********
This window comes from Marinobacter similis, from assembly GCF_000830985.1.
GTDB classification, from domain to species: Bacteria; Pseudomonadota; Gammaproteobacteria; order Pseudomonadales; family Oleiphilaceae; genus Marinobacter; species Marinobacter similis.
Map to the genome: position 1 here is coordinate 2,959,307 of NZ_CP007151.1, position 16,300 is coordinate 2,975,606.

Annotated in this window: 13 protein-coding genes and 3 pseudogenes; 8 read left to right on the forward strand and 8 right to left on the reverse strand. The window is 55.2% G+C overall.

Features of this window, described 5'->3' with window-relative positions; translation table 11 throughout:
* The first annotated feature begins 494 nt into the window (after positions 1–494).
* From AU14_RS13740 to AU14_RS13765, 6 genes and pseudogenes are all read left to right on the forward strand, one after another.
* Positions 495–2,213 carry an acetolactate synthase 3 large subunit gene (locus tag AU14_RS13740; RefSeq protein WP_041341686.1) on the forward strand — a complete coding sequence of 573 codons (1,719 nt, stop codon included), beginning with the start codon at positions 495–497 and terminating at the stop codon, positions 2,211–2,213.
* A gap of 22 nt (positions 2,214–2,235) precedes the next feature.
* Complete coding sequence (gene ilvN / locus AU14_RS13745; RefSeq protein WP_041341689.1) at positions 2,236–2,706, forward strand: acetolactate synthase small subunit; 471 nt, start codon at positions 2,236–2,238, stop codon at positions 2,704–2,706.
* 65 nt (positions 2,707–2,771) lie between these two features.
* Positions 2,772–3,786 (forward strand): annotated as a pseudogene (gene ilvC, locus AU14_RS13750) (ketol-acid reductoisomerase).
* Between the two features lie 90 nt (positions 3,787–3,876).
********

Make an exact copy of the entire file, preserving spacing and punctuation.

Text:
This window comes from Marinobacter similis, from assembly GCF_000830985.1.
GTDB classification, from domain to species: Bacteria; Pseudomonadota; Gammaproteobacteria; order Pseudomonadales; family Oleiphilaceae; genus Marinobacter; species Marinobacter similis.
Map to the genome: position 1 here is coordinate 2,959,307 of NZ_CP007151.1, position 16,300 is coordinate 2,975,606.

Annotated in this window: 13 protein-coding genes and 3 pseudogenes; 8 read left to right on the forward strand and 8 right to left on the reverse strand. The window is 55.2% G+C overall.

Features of this window, described 5'->3' with window-relative positions; translation table 11 throughout:
* The first annotated feature begins 494 nt into the window (after positions 1–494).
* From AU14_RS13740 to AU14_RS13765, 6 genes and pseudogenes are all read left to right on the forward strand, one after another.
* Positions 495–2,213 carry an acetolactate synthase 3 large subunit gene (locus tag AU14_RS13740; RefSeq protein WP_041341686.1) on the forward strand — a complete coding sequence of 573 codons (1,719 nt, stop codon included), beginning with the start codon at positions 495–497 and terminating at the stop codon, positions 2,211–2,213.
* A gap of 22 nt (positions 2,214–2,235) precedes the next feature.
* Complete coding sequence (gene ilvN / locus AU14_RS13745; RefSeq protein WP_041341689.1) at positions 2,236–2,706, forward strand: acetolactate synthase small subunit; 471 nt, start codon at positions 2,236–2,238, stop codon at positions 2,704–2,706.
* 65 nt (positions 2,707–2,771) lie between these two features.
* Positions 2,772–3,786 (forward strand): annotated as a pseudogene (gene ilvC, locus AU14_RS13750) (ketol-acid reductoisomerase).
* Between the two features lie 90 nt (positions 3,787–3,876).